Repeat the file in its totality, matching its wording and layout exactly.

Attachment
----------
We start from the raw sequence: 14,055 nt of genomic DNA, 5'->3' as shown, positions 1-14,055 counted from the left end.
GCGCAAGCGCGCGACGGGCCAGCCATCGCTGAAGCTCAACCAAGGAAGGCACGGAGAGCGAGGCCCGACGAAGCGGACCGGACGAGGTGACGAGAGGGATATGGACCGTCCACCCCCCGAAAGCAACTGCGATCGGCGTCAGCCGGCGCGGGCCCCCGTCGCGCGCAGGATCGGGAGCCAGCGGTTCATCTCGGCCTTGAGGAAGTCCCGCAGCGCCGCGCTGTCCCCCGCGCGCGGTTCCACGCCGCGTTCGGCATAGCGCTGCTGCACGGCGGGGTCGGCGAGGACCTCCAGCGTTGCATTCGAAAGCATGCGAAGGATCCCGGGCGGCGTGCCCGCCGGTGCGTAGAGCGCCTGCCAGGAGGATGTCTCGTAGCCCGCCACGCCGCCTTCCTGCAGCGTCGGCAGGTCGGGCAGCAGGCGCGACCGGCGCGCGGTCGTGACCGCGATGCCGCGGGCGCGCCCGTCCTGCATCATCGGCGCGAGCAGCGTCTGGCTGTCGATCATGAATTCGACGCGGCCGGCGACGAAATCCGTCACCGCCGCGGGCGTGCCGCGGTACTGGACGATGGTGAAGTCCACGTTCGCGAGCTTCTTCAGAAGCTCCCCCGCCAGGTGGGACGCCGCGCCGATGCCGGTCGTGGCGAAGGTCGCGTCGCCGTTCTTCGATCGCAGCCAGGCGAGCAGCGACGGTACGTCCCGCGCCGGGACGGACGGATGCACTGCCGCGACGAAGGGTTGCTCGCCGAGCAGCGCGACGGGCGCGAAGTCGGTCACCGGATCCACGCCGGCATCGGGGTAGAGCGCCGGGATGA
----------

We start from the raw sequence: 14,055 nt of genomic DNA, 5'->3' as shown, positions 1-14,055 counted from the left end.
GCGCAAGCGCGCGACGGGCCAGCCATCGCTGAAGCTCAACCAAGGAAGGCACGGAGAGCGAGGCCCGACGAAGCGGACCGGACGAGGTGACGAGAGGGATATGGACCGTCCACCCCCCGAAAGCAACTGCGATCGGCGTCAGCCGGCGCGGGCCCCCGTCGCGCGCAGGATCGGGAGCCAGCGGTTCATCTCGGCCTTGAGGAAGTCCCGCAGCGCCGCGCTGTCCCCCGCGCGCGGTTCCACGCCGCGTTCGGCATAGCGCTGCTGCACGGCGGGGTCGGCGAGGACCTCCAGCGTTGCATTCGAAAGCATGCGAAGGATCCCGGGCGGCGTGCCCGCCGGTGCGTAGAGCGCCTGCCAGGAGGATGTCTCGTAGCCCGCCACGCCGCCTTCCTGCAGCGTCGGCAGGTCGGGCAGCAGGCGCGACCGGCGCGCGGTCGTGACCGCGATGCCGCGGGCGCGCCCGTCCTGCATCATCGGCGCGAGCAGCGTCTGGCTGTCGATCATGAATTCGACGCGGCCGGCGACGAAATCCGTCACCGCCGCGGGCGTGCCGCGGTACTGGACGATGGTGAAGTCCACGTTCGCGAGCTTCTTCAGAAGCTCCCCCGCCAGGTGGGACGCCGCGCCGATGCCGGTCGTGGCGAAGGTCGCGTCGCCGTTCTTCGATCGCAGCCAGGCGAGCAGCGACGGTACGTCCCGCGCCGGGACGGACGGATGCACTGCCGCGACGAAGGGTTGCTCGCCGAGCAGCGCGACGGGCGCGAAGTCGGTCACCGGATCCACGCCGGCATCGGGGTAGAGCGCCGGGATGA